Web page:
By MSc COMEM student Thomas Cowan:
A new school year brings a lot of excitement for the CoMEM students coming to Southampton for the fall semester. New courses and a new culture have everyone anxious for the start of the semester. This autumn, we also meet with new students taking the ECE masters program based at the University of Southampton and our first interaction with them comes though a joint field-trip during induction week. The field trip was led by Professor Nicholls with the help of Dr Kassem.
Our first stop is Portsdown Hill, which has great view over much of the Eastern Solent. The Solent is part an ancient river valley running between what is now France and the UK. As sea levels rose since the last ice age, the valley was flooded, and material from the old land bridge has been push towards the UK to create the Solent as it exists today. Professor Nicholls uses the vantage point to highlight more recent history of the Portsmouth area. Poldered salt marshes, collages of human intervention techniques, and heavy development has had an impressive impact on the region with many nuances. This long history of human interruption of natural processes has led to a wide range of issues in the region today and we are assured that we will be introduced to over the course of this semester. To demonstrate some of the recent work on the Solent, our next stop is down on Hayling Island by the coast.
In particular, the shingle beach at Hayling is of interest since it’s been the site of a nourishment in the late 80’s. The retreating coastline in the region is a result of a declining sediment supply that was likely caused by human interventions up-drift of the area. The intention of the nourishment is to replace some of the material that has been lost from the area over time. We are shown some of the more recent work and the groyne field that helps to retard the movement of the shingle in the region.
Professor Nicholls highlights some of the unique properties of shingle that we can expect to encounter in one of our optional courses this semester. Apparently, some researchers are able to keep track of the movement and properties of the shingle beach by the sound it makes during large storms. The sound can even be heard kilometres in-land. Unfortunately, as is true in many coastal engineering problems, no solution is perfect and each year monitoring work at Hayling is undertaken and regular maintenance programs bring shingle accumulating by a breakwater at the tail of the coastal cell back to the beginning of the system. Professor Nicholls explains that this solution is an expression of one of three high-level policy options that can be applied across the UK. in the face of ongoing erosion and sea level rise, the government may choose to “hold the line”, “let nature take its course”, or “manage coastal realignment” for a particular area.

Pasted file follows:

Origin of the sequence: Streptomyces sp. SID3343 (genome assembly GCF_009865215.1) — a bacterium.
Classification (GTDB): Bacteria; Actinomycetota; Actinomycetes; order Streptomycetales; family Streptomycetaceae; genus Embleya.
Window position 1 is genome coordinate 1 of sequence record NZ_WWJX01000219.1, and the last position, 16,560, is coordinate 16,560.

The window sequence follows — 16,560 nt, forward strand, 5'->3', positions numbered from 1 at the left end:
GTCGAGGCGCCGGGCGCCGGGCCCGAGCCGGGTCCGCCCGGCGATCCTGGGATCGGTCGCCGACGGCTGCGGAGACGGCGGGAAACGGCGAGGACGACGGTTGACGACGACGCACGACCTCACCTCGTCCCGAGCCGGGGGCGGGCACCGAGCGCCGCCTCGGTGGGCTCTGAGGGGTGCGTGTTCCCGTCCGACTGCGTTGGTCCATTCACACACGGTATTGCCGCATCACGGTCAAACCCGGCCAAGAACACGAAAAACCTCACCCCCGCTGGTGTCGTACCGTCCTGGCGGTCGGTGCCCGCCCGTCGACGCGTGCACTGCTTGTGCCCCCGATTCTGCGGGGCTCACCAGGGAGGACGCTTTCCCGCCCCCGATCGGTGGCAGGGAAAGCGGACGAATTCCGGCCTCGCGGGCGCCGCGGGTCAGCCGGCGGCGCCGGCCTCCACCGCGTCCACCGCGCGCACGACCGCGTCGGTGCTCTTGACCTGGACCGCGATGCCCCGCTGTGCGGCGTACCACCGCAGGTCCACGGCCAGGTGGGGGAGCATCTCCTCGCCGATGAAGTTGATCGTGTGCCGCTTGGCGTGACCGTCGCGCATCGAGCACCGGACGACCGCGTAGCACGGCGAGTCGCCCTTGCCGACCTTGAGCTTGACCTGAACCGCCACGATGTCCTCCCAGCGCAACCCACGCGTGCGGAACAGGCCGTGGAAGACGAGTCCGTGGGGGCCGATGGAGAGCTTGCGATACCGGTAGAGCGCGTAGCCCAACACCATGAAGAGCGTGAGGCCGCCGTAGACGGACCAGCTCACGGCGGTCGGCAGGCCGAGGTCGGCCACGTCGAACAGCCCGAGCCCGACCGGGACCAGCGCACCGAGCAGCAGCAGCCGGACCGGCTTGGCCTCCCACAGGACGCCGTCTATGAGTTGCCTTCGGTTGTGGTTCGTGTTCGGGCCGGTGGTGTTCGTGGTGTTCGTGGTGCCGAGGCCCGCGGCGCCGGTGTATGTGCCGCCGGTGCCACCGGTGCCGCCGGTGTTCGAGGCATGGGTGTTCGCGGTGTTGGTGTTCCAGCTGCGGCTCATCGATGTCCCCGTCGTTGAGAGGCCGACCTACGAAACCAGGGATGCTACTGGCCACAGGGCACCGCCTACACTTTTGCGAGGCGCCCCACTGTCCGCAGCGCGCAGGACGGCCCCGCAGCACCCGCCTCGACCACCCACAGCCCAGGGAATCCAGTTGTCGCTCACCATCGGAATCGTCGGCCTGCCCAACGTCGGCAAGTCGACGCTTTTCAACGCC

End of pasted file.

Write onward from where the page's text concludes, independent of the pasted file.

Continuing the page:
The location of our next site visit at Selsy demonstrates this division more clearly. as we walk by a massive trailer park with a horror-movie-esque children’s theme park, an old roller cranks an almost-empty carriage around a rust covered track in the scattered sun. Professor Nicholls explains that this site flooded back in 2008. Since that time, it appears that the owners of the area haven’t been idle. Two large, offshore rock fishtail breakwaters appear recently constructed and have developed large tombolo formations (an area where the natural shoreline has extended seaward over time until it connects to a formation that was originally offshore). There’s also a lot of distinct shingle which Professor Nicholls explains is likely the result of a recent nourishment. At the end of the beach, by an armoured end-section, we look out into the Medmery Managed Realignment Area. This area represents a location where the government has actively undertaken measures to retreat from the coastline.
By retreating like this, the UK hopes that newer sea-defenses landward of the originals will be easier to maintain, and that the reclaimed area is useful as a natural reserve. There is more complexity to the design of these areas than is initially apparent, which Professor Nicholls describes as a significant area of ongoing research. After a long day of beach walks and impromptu lectures in the almost mythical UK sunshine, we finally return with our new classmates to Highfield Campus with a punctuality that I usually retain only for atomic watches. Our next blog post will be on the lecture by Dr Eli Lazarus on October 10th.